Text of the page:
Women in STEM: A Research Guide

This guide provides sources and research strategies for critical analysis of women in STEM fields. 

Organized by a group at Stanford dedicated to empowering women in technology, this short documentary looks at the underrepresentation of women in computer science. Discusses aptitude.

Science Careers in Search of Women
Argonne National Laboratories (2019)

Image licensed under CC BY-NC-SA 2.0

Women in Physics Conference
University of Nebraska Lincoln (2011)
Image licensed under CC BY-NC-2.0

Center of Excellence for Minority Women in STEM at Spelman
Department of Defense (2020)

Image is in the public domain

Some History

In 2005, Larry Summers, former president of Harvard, sparked an outcry when he suggested that women might not be as innately gifted in scientific and mathematical ability as men.  Below are some reactions, including a follow-up from Summers himself.

Hemel, D. J. (2005, January 14). Summers’ comments on women and science draw ire. The Harvard Crimson.

Summers, L. H. (2005, January 14). Remarks at NBER conference on diversifying the science & engineering workforce. The Office of the President, Harvard University.

Carnes, M., Handelsman, J., Fine, E., Sheridan, J., Benting, D., et al. (c2005). Response to Lawrence Summers’ remarks on women in science. Women in Science & Engineering Leadership Institute: University of Wisconsin-Madison.

Goldenberg, S. (2005, January 18). Why women are poor at science, by Harvard president. The Guardian.

Mackenzie, D. (2009). What Larry Summers said -- and didn't say. Swarthmore College Bulletin.

Trends in Research on Ability and Aptitude in STEM

Research about girls' and women's ability and aptitude in STEM spans a broad spectrum of inquiry. It continues to be an area for earnest study.

Examining differences:

Casey, B. M., & Ganley, C. M. (2021). An examination of gender differences in spatial skills and math attitudes in relation to mathematics success: A bio-psycho-social model. Developmental Review, 60. https://doi.org/10.1016/j.dr.2021.100963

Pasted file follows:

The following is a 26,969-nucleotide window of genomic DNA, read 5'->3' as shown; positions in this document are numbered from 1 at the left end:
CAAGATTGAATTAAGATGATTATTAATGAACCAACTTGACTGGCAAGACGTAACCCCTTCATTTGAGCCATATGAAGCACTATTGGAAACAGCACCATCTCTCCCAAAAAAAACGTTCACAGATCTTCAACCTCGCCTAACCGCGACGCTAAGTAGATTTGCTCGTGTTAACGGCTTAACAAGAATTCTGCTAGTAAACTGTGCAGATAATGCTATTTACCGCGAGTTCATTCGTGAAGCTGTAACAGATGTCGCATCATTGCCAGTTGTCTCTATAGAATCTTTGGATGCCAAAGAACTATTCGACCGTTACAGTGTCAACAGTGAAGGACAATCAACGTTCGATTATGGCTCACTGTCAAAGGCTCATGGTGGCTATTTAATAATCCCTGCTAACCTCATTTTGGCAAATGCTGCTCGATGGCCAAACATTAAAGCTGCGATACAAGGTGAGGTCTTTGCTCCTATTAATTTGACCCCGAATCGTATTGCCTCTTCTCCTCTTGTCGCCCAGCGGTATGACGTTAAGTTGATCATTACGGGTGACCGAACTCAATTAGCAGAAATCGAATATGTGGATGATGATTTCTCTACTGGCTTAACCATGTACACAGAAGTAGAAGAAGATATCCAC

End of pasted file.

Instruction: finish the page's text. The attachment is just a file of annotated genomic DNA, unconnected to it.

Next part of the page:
Stewart-Williams, S., & Halsey, L. G. (2021). Men, women and STEM: Why the differences and what should be done? European Journal of Personality, 35(1), 3–39. https://doi.org/10.1177/0890207020962326

Moè, A., Jansen, P., & Pietsch, S. (2018). Childhood preference for spatial toys. Gender differences and relationships with mental rotation in STEM and non-STEM students. Learning & Individual Differences, 68, 108–115. https://doi.org/10.1016/j.lindif.2018.10.003

Stout, J. G., & Blaney, J. M. (2017). “But it doesn’t come naturally”: how effort expenditure shapes the benefit of growth mindset on women’s sense of intellectual belonging in computing. Computer Science Education, 27(3-4), 215-228.

Halpern, D. F., Benbow, C. P., Geary, D. C., Gur, R. C., Shibley Hyde, J., & Gernsbacher, M. A. (2007). The science of sex differences in science and mathematics. Psychological Science in the Public Interest, 8(1), 1-51.

Spelke, E. S. (2005). Sex differences in intrinsic aptitude for mathematics and science?: A critical review. The American Psychologist, 60(9), 950-958. https://doi.org/10.1037/0003-066X.60.9.950

Gallagher, A. M., De Lisi, R., Holst, P. C., McGillicuddy-De Lisi, A. V., Morely, M., & Cahalan, C. (2000). Gender differences in advanced mathematical problem solving. Journal of Experimental Child Psychology, 75(3), 165–190. https://doi.org/10.1006/jecp.1999.2532

Examining factors for the "differences" in ability/aptitude or how to close the gap:

Applebee, D., Bennett-Day, B., Ferrari, J., Pritchard, P., & Boettger-Tong, H. (2021). Multimodal training improves spatial reasoning skills in female college students. Journal of Science Education & Technology, 30(4), 539–549. https://doi.org/10.1007/s10956-020-09898-6

Jasko, K., Dukala, K., & Szastok, M. (2019). Focusing on gender similarities increases female students’ motivation to participate in STEM. Journal of Applied Social Psychology, 49(8), 473–487.

Wang, M.-T., Eccles, J. S., & Kenny, S. (2013). Not lack of ability but more choice: Individual and gender differences in choice of careers in science, technology, engineering, and mathematics. Psychological Science, 24(5), 770–775. https://doi.org/10.1177/0956797612458937

Moe, A. (2009). Are males always better than females in mental rotation? Exploring a gender belief explanation. Learning and Individual Differences, 19(1), 21-27. https://doi.org/10.1016/j.lindif.2008.02.002

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Spatial Skills Research

Spatial visualization abilities have been shown to be a key predictor of success in science, technology, engineering, and math fields. Past research has revealed that women and underrepresented minorities tend to lag behind in spatial visual abilities; however, research has also shown that these skills can be improved with guided practice.

Sorby, S. A., & Veurink, N. (2019). Preparing for STEM: Impact of spatial visualization training on middle school math performance. Journal of Women and Minorities in Science and Engineering, 25(1).

LeBow, V., Bernhardt-Barry, M. L., & Datta, J. (2018). Improving spatial visualization abilities using 3D printed blocks. 2018 ASEE Annual Conference & Exposition. (See link for “Download Paper” to get to full text)

Ha, O., & Fang, N. (2018). Interactive virtual and physical manipulatives for improving students’ spatial skills. Journal of Educational Computing Research, 55(8), 1088-1110.